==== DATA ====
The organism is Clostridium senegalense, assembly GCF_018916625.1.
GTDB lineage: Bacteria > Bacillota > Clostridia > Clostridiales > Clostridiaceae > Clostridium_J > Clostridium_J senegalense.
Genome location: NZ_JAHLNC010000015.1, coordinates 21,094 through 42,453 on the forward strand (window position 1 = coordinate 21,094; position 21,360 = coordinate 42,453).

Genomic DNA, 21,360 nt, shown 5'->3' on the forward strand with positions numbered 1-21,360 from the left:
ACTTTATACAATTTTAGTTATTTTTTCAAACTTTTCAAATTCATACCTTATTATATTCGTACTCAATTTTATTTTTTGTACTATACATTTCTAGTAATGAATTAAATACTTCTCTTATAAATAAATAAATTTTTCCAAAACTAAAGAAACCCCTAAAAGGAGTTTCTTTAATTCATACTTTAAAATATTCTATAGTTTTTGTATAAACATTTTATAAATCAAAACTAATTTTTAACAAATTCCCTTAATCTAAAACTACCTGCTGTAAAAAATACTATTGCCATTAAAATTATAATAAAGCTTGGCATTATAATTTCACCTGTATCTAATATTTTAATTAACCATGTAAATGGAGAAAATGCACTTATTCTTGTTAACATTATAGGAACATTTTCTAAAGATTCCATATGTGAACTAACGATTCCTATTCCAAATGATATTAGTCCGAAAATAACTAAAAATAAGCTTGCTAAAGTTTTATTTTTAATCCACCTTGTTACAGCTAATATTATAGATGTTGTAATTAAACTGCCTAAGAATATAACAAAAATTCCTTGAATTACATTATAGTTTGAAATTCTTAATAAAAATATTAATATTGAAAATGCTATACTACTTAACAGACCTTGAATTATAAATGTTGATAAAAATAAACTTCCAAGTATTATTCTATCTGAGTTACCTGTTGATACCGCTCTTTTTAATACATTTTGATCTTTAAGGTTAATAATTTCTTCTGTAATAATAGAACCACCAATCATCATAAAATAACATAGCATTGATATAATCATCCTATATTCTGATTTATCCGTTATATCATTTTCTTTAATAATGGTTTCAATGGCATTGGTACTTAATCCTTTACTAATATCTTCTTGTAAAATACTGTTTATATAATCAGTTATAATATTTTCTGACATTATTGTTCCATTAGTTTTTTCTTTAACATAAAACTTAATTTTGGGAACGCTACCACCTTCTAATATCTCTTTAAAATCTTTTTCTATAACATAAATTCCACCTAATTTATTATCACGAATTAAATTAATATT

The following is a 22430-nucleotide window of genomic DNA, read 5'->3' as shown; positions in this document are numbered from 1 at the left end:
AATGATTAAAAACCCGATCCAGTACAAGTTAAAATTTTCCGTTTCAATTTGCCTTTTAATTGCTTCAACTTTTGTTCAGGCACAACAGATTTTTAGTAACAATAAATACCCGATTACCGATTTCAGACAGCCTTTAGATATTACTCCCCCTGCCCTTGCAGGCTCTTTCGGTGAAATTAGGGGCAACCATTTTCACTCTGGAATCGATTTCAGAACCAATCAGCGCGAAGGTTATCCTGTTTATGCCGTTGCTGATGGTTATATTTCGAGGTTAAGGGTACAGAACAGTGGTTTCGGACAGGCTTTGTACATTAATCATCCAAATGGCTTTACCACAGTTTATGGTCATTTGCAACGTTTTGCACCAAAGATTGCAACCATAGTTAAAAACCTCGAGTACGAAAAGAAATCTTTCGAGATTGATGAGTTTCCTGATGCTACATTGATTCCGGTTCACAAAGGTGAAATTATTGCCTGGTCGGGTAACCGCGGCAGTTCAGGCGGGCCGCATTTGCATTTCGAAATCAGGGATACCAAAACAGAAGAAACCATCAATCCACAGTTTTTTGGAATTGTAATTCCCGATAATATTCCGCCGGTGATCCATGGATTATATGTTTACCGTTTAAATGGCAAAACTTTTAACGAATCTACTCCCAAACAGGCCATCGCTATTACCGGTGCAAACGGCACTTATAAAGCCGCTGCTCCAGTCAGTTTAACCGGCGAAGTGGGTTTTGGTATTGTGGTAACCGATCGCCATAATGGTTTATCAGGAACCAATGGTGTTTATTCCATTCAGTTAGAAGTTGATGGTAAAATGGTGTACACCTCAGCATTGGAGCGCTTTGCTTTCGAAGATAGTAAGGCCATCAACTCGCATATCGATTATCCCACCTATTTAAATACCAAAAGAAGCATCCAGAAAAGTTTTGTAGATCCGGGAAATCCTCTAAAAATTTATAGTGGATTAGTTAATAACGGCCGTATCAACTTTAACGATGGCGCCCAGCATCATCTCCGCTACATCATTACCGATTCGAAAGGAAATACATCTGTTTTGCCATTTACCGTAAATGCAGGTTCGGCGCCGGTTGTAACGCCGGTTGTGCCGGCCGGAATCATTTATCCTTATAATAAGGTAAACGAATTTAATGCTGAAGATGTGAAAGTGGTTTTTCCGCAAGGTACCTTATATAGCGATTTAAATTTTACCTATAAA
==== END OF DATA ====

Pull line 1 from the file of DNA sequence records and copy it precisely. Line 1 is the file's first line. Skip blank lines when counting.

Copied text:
The organism is Clostridium senegalense, assembly GCF_018916625.1.